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I just nuked my comics blog.

I haven’t updated it in ages, so no point in keeping it around.

Sorry for any broken links you may encounter.

I am currently working on some front-end items for our Liferay portal. I have chosen to give Liferay’s AlloyUI javascript framework, which is built on top of Yahoo’s YUI framework, a shot.

For some unnecessary reason, I wanted to find out what version of Alloy I was using. I say unnecessary because the Alloy framework hasn’t been updated since 2010! See? This is a disturbing trend I’ve noticed with Liferay’s components. Like, why are its web services written for Axis 1.4?! It was released in 2006, that is positively ancient! One of those “if its not broken, don’t fix it”-type deals, I suppose. …going down a rabbit hole here.

…getting back to the topic at hand. Ever since I watched a screencast on, the now dead, encosia.com, I have been using firebug (and now Chrome’s Developer Tools) to tweak my CSS and javascript on the fly. It also introduced me to using the browser console to actually interact with and modify a web page. The console is also useful for retrieving javascript variables, such as a framework’s version number.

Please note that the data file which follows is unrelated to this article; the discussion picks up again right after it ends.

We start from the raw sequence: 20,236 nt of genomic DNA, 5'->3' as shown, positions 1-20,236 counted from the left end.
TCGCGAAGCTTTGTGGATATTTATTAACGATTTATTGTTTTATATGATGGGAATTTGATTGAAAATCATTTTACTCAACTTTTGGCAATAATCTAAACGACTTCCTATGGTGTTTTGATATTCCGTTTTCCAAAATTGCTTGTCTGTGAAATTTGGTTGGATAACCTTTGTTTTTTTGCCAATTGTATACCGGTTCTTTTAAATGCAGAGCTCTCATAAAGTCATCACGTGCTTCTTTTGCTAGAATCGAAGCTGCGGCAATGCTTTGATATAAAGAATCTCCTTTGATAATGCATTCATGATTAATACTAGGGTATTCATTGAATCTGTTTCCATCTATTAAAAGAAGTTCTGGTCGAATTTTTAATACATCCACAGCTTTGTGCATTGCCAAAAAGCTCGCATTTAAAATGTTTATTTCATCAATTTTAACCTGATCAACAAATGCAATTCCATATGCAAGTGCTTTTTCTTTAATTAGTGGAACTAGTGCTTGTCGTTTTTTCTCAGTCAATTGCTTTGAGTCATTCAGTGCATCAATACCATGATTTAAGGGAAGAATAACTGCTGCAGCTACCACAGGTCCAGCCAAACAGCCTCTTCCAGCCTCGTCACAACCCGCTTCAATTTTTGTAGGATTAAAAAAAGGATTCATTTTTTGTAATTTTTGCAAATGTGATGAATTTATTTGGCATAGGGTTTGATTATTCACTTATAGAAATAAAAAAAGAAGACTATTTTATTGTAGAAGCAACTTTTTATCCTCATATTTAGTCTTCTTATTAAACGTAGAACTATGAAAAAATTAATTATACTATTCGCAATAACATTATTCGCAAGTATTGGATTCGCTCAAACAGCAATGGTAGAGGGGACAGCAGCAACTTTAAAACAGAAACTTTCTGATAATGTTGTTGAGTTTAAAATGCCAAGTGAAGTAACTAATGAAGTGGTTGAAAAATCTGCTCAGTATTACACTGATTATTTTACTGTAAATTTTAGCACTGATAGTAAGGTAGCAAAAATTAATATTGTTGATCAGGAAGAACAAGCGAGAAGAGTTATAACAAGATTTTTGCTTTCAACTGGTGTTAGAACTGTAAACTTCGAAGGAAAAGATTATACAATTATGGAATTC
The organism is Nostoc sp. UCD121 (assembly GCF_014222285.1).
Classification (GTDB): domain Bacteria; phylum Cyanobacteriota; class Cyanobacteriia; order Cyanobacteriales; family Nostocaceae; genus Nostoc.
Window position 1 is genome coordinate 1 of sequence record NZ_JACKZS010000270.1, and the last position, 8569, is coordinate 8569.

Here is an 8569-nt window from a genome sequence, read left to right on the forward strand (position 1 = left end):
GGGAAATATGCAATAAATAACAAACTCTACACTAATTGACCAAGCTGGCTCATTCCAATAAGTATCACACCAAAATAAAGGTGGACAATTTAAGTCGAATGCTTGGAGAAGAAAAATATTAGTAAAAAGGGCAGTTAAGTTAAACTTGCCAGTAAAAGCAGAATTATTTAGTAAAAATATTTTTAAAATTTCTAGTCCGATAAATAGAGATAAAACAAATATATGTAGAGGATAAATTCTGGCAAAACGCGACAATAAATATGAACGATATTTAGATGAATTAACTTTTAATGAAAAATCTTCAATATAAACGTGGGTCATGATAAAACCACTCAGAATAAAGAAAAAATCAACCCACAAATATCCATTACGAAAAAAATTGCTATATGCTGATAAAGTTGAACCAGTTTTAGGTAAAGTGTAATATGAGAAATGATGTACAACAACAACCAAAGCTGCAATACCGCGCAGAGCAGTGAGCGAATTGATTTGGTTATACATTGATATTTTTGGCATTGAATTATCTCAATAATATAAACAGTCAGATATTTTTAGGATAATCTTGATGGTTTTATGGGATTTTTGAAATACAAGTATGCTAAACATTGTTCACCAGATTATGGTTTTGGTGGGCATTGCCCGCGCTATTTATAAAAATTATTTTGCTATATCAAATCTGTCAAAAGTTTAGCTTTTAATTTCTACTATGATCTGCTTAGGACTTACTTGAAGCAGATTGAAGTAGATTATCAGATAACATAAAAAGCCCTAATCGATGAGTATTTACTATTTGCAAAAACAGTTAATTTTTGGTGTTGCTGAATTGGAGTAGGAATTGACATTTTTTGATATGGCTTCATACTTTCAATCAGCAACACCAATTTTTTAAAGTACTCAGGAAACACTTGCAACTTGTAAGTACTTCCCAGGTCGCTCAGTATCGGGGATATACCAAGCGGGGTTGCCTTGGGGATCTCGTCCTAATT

I tried the obvious first:

> AUI.version

“3.4.0”

It worked, but that’s the version of YUI that Liferay 6.1.0 comes with. Not the version of AlloyUI. It took a little bit of exploring, but I managed to figure it out.

AUI.Env.versions

Which, inside Chrome’s console, gave me:

Alloy v 1.5.0

Alloy v 1.5.0

Not perfect, but its clear to see the YUI version of 3.4.0 and the AUI version of 1.0.1.

And now you know a perfectly useless fact about AlloyUI!

As a vegan and a programmer, this article I recently read, horrifies me on a few levels. In my line of work, its so easy to just think about the bugs in my code as harmless, annoyances for customers, or, at worst, maybe some giant company loses some money. Never really thought about how anything I could write could actually lead to the death of anything…